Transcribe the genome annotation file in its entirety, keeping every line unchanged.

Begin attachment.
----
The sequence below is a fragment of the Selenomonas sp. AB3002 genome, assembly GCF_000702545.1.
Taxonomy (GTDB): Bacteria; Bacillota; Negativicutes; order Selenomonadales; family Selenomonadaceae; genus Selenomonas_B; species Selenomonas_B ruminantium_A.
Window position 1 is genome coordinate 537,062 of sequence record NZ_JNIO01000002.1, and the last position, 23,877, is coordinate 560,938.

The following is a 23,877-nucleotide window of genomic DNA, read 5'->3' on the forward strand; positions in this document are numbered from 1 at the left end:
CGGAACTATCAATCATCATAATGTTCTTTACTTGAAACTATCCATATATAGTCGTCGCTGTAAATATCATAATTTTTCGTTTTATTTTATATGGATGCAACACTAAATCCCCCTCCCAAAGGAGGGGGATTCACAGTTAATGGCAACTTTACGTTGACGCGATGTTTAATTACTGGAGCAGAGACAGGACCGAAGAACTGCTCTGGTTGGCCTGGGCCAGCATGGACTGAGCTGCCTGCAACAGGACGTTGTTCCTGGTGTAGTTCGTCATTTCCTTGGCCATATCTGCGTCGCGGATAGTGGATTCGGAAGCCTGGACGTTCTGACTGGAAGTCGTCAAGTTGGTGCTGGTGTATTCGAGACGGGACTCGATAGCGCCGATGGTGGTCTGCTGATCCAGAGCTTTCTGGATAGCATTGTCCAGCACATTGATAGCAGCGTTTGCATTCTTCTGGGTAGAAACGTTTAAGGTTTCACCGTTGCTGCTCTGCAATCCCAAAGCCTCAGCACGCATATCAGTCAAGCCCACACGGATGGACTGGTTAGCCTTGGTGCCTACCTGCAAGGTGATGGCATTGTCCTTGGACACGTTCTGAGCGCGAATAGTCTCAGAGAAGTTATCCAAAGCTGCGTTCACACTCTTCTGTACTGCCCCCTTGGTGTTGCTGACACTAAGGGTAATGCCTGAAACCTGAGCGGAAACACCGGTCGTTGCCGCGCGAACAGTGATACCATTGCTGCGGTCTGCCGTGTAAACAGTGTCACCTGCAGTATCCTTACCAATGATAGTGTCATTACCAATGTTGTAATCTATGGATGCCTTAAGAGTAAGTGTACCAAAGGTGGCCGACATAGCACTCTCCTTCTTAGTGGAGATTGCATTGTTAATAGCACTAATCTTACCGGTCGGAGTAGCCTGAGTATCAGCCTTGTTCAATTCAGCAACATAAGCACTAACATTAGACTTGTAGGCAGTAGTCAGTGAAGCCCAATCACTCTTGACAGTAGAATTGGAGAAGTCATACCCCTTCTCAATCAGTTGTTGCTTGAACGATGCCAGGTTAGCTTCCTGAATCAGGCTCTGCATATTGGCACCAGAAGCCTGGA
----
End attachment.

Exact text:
The sequence below is a fragment of the Selenomonas sp. AB3002 genome, assembly GCF_000702545.1.
Taxonomy (GTDB): Bacteria; Bacillota; Negativicutes; order Selenomonadales; family Selenomonadaceae; genus Selenomonas_B; species Selenomonas_B ruminantium_A.
Window position 1 is genome coordinate 537,062 of sequence record NZ_JNIO01000002.1, and the last position, 23,877, is coordinate 560,938.

The following is a 23,877-nucleotide window of genomic DNA, read 5'->3' on the forward strand; positions in this document are numbered from 1 at the left end:
CGGAACTATCAATCATCATAATGTTCTTTACTTGAAACTATCCATATATAGTCGTCGCTGTAAATATCATAATTTTTCGTTTTATTTTATATGGATGCAACACTAAATCCCCCTCCCAAAGGAGGGGGATTCACAGTTAATGGCAACTTTACGTTGACGCGATGTTTAATTACTGGAGCAGAGACAGGACCGAAGAACTGCTCTGGTTGGCCTGGGCCAGCATGGACTGAGCTGCCTGCAACAGGACGTTGTTCCTGGTGTAGTTCGTCATTTCCTTGGCCATATCTGCGTCGCGGATAGTGGATTCGGAAGCCTGGACGTTCTGACTGGAAGTCGTCAAGTTGGTGCTGGTGTATTCGAGACGGGACTCGATAGCGCCGATGGTGGTCTGCTGATCCAGAGCTTTCTGGATAGCATTGTCCAGCACATTGATAGCAGCGTTTGCATTCTTCTGGGTAGAAACGTTTAAGGTTTCACCGTTGCTGCTCTGCAATCCCAAAGCCTCAGCACGCATATCAGTCAAGCCCACACGGATGGACTGGTTAGCCTTGGTGCCTACCTGCAAGGTGATGGCATTGTCCTTGGACACGTTCTGAGCGCGAATAGTCTCAGAGAAGTTATCCAAAGCTGCGTTCACACTCTTCTGTACTGCCCCCTTGGTGTTGCTGACACTAAGGGTAATGCCTGAAACCTGAGCGGAAACACCGGTCGTTGCCGCGCGAACAGTGATACCATTGCTGCGGTCTGCCGTGTAAACAGTGTCACCTGCAGTATCCTTACCAATGATAGTGTCATTACCAATGTTGTAATCTATGGATGCCTTAAGAGTAAGTGTACCAAAGGTGGCCGACATAGCACTCTCCTTCTTAGTGGAGATTGCATTGTTAATAGCACTAATCTTACCGGTCGGAGTAGCCTGAGTATCAGCCTTGTTCAATTCAGCAACATAAGCACTAACATTAGACTTGTAGGCAGTAGTCAGTGAAGCCCAATCACTCTTGACAGTAGAATTGGAGAAGTCATACCCCTTCTCAATCAGTTGTTGCTTGAACGATGCCAGGTTAGCTTCCTGAATCAGGCTCTGCATATTGGCACCAGAAGCCTGGA